The University Management Team have been criticised for engaging in augury, a practice in which animals are sacrificed, and their organs used to predict the future, in order to put together their long-term building strategy.
The UMT have been sacrificing swans for this purpose.
Speaking to the Harpy, head of UCD’s School of the Occult, Prof. Alistair Nosferatu, explained how the process worked.
“First, we pick ourselves a swan from the lake, making sure to scrub all that nasty tetanus away”, he began, in a voice that reminded this reporter of Ms. Piggy and Bosco’s love child. “Then, we force the swan to watch recorded conferring ceremonies until it dies of boredom, after which we share out the guts, and read aloud what they are telling us to do, like a family taking turns to read their christmas cracker jokes over dinner. We even get little paper crowns to wear.”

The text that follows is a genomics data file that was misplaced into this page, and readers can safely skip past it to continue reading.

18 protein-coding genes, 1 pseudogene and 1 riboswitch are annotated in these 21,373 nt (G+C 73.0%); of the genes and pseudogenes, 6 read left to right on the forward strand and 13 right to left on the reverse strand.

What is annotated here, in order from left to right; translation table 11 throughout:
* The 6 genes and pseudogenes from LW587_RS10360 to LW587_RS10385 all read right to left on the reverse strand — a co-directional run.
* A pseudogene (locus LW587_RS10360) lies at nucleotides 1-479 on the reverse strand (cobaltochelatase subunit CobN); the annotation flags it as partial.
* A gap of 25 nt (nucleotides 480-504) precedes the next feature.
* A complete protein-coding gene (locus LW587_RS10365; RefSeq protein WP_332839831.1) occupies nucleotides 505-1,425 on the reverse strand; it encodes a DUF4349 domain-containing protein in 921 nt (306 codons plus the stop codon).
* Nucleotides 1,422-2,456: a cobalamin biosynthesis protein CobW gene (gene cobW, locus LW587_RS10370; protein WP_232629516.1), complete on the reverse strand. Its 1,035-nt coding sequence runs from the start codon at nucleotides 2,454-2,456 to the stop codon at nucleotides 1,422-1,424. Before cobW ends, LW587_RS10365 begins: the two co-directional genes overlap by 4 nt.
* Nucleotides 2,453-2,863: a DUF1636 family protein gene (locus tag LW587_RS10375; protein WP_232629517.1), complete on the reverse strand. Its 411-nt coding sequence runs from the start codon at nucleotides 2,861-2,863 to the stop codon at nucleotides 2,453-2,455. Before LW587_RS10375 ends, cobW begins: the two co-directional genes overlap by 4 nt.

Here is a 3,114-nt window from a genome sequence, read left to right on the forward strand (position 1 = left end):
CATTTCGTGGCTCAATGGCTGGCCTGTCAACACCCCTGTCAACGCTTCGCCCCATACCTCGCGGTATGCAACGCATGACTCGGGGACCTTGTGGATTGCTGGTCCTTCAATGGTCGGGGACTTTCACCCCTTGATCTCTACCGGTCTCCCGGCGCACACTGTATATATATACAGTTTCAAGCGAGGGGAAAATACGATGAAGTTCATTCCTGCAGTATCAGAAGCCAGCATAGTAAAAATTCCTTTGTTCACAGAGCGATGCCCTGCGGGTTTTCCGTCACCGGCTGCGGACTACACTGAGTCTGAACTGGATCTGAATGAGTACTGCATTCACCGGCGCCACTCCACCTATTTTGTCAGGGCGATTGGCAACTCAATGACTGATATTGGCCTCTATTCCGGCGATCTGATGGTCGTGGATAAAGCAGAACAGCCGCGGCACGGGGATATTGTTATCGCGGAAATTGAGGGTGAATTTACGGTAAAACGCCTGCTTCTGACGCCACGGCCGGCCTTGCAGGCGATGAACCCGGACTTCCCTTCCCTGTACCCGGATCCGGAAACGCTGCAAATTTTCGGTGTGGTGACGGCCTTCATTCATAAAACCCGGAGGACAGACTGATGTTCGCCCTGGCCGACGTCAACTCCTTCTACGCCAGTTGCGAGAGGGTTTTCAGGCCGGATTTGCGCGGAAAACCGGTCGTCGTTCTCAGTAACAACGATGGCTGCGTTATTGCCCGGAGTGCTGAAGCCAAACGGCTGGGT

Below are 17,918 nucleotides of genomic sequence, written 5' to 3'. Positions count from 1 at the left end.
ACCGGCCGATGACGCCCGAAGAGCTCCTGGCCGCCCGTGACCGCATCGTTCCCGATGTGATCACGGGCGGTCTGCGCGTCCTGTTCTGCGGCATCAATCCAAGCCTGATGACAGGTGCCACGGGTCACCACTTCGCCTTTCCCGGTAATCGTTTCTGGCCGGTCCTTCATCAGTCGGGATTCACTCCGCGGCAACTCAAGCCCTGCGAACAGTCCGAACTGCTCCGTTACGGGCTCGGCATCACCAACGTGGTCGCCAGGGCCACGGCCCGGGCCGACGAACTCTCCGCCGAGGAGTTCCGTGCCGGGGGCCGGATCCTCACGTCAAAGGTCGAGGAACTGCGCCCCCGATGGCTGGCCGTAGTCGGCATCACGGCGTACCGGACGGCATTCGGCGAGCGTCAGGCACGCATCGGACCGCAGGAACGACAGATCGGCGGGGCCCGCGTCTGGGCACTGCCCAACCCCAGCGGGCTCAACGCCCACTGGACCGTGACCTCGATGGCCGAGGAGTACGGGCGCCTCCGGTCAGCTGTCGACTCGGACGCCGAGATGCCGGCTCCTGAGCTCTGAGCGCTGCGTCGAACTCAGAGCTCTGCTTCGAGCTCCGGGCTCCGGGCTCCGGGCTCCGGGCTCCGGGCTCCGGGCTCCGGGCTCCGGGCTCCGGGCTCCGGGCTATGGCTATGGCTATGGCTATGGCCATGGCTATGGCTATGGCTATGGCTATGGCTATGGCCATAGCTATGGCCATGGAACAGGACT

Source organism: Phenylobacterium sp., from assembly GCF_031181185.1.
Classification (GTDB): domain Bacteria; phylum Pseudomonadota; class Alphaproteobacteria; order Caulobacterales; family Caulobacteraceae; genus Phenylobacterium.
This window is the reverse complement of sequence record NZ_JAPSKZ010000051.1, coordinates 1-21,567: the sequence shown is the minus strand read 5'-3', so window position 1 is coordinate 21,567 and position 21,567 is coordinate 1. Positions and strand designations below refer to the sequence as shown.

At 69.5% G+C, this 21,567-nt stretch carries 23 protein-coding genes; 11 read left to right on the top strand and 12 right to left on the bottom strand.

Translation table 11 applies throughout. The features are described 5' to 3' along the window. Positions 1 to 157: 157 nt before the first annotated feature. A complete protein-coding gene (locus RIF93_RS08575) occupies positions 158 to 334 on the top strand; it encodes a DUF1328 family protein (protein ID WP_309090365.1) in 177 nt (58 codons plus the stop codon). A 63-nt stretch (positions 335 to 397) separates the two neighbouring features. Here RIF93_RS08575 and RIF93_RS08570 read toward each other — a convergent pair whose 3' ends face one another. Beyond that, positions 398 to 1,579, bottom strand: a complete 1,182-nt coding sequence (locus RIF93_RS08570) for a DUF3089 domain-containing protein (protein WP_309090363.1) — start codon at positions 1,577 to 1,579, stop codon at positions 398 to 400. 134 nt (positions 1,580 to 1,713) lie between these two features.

Prof. Nosferatu revealed that it was swan guts that had inspired the Student Residences Phase II plan for 1200 extra beds, as well as the proposed Centre for Creativity. “Both of these have unfortunately gone down the swanny, pardon the pun”, he adds with a chuckle.
When asked why the UMT continues to engage in augury despite it literally never working, Prof. Nosferatu became defensive. “Augury has inspired many UCD landmarks, such as the Egg monument. God, the laugh we had when Deeks pulled that out of his section of the guts, you couldn’t write it.”
It was also made clear to this reporter that, in the event that the UMT runs out of swans to murder, they will throw darts at pictures of different proposed buildings while blindfolded, in order to plan their strategy. Should this not work, UCD’s future capital investments programme will be decided by a team of chimpanzees randomly hitting typewriter keys, and hoping for the best.